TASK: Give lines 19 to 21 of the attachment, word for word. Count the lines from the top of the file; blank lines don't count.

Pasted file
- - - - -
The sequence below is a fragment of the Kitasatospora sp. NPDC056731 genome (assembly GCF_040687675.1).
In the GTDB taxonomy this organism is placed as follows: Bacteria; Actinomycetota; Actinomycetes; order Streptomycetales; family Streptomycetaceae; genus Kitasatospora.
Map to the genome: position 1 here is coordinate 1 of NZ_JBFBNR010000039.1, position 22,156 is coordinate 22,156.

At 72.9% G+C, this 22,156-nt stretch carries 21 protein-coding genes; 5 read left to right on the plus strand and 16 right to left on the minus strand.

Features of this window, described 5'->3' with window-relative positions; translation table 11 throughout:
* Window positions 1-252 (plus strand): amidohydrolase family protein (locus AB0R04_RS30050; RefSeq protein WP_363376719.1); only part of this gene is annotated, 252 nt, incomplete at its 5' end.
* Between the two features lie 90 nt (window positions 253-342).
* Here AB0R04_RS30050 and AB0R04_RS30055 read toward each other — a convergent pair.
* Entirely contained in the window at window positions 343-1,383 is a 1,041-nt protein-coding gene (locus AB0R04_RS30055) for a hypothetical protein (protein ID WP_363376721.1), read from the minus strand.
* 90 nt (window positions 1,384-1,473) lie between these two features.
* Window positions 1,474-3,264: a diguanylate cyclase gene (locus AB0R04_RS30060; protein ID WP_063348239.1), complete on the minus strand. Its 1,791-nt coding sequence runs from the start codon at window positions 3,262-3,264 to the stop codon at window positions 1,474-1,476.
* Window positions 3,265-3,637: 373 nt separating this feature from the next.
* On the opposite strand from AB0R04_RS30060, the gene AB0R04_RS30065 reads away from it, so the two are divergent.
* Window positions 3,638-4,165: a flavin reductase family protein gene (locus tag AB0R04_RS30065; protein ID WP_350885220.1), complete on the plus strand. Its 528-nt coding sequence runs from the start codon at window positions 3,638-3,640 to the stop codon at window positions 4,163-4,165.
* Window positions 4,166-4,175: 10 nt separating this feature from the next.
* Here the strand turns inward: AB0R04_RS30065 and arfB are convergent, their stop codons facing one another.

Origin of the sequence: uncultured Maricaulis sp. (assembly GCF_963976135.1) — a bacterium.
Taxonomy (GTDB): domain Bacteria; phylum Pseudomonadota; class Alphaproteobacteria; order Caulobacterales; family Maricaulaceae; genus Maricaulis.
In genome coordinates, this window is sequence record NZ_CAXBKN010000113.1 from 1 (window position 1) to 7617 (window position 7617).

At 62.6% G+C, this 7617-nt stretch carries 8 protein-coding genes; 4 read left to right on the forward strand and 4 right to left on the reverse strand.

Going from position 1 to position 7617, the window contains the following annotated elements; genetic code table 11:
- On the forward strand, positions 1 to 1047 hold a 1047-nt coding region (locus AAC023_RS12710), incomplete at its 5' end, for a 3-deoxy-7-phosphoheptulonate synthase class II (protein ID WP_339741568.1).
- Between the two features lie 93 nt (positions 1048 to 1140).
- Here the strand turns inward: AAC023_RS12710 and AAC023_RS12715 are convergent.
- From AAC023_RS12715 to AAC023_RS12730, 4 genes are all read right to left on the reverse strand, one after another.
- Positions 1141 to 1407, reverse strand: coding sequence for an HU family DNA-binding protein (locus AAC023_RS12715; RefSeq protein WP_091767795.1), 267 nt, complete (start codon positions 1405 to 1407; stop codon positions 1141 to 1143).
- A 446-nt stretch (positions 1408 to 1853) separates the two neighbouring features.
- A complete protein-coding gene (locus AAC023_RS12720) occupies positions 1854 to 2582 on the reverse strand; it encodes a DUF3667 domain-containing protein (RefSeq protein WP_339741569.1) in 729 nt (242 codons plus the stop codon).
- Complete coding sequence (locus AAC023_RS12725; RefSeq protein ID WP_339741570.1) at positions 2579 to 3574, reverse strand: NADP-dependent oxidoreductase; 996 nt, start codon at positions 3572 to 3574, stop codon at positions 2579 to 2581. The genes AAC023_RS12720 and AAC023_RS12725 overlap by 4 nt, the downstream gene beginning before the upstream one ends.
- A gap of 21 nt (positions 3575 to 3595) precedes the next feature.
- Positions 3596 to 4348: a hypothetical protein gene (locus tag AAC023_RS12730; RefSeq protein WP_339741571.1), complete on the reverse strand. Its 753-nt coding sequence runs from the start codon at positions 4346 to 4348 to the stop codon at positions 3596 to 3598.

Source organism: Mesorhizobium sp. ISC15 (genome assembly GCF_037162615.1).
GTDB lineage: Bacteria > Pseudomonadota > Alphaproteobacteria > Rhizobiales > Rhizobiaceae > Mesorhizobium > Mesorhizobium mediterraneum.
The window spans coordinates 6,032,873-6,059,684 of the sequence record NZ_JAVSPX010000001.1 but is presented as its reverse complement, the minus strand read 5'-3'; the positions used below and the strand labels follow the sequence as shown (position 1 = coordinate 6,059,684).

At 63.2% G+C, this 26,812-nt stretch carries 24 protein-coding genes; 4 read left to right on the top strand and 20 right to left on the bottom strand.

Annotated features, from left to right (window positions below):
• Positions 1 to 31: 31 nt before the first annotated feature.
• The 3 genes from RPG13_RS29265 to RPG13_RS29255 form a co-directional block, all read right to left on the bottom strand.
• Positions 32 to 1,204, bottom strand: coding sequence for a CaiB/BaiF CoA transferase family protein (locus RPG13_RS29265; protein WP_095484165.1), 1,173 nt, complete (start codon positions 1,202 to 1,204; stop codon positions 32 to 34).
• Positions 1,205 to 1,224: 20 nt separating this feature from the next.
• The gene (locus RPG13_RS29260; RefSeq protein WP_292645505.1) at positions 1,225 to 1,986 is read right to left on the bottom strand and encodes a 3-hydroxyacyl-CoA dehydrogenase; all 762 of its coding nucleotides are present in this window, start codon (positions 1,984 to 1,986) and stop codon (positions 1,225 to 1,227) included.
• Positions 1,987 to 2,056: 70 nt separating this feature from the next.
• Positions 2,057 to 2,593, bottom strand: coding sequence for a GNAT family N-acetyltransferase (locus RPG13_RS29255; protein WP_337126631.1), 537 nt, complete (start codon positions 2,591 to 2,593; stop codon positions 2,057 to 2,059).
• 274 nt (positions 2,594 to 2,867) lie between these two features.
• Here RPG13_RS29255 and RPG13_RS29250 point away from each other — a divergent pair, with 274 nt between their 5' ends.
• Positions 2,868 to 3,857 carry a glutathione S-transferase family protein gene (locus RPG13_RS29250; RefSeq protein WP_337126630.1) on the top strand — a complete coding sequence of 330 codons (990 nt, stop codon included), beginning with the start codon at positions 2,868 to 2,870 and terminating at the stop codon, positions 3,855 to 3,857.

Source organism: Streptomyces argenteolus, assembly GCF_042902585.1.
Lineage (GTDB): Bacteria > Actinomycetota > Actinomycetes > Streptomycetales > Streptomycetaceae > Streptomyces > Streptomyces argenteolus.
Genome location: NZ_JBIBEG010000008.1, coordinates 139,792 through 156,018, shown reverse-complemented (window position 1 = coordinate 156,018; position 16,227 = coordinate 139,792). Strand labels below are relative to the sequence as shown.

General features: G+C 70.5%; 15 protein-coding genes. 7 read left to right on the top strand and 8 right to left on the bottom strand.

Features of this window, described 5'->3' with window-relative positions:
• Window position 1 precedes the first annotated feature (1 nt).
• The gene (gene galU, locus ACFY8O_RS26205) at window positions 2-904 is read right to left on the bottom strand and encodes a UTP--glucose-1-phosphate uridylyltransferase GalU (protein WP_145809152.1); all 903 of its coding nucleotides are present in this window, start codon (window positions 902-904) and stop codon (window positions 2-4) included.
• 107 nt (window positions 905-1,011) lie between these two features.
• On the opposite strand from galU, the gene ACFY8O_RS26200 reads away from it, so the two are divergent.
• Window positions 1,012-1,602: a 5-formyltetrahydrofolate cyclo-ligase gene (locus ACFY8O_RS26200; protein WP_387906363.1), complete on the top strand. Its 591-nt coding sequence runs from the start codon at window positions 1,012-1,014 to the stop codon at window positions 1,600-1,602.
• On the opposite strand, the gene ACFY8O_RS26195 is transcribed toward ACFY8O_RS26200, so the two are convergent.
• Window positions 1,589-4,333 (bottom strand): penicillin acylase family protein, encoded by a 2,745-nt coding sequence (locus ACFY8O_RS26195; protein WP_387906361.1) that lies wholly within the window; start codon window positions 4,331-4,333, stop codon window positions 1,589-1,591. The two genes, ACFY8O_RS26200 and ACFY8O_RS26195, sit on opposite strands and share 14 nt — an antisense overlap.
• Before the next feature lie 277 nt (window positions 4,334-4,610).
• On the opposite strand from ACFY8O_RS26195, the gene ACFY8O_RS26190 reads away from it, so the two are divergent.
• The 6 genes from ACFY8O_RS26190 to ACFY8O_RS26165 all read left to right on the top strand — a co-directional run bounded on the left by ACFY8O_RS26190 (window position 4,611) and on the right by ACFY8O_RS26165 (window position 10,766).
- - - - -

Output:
In genome coordinates, this window is sequence record NZ_CAXBKN010000113.1 from 1 (window position 1) to 7617 (window position 7617).

At 62.6% G+C, this 7617-nt stretch carries 8 protein-coding genes; 4 read left to right on the forward strand and 4 right to left on the reverse strand.

Going from position 1 to position 7617, the window contains the following annotated elements; genetic code table 11: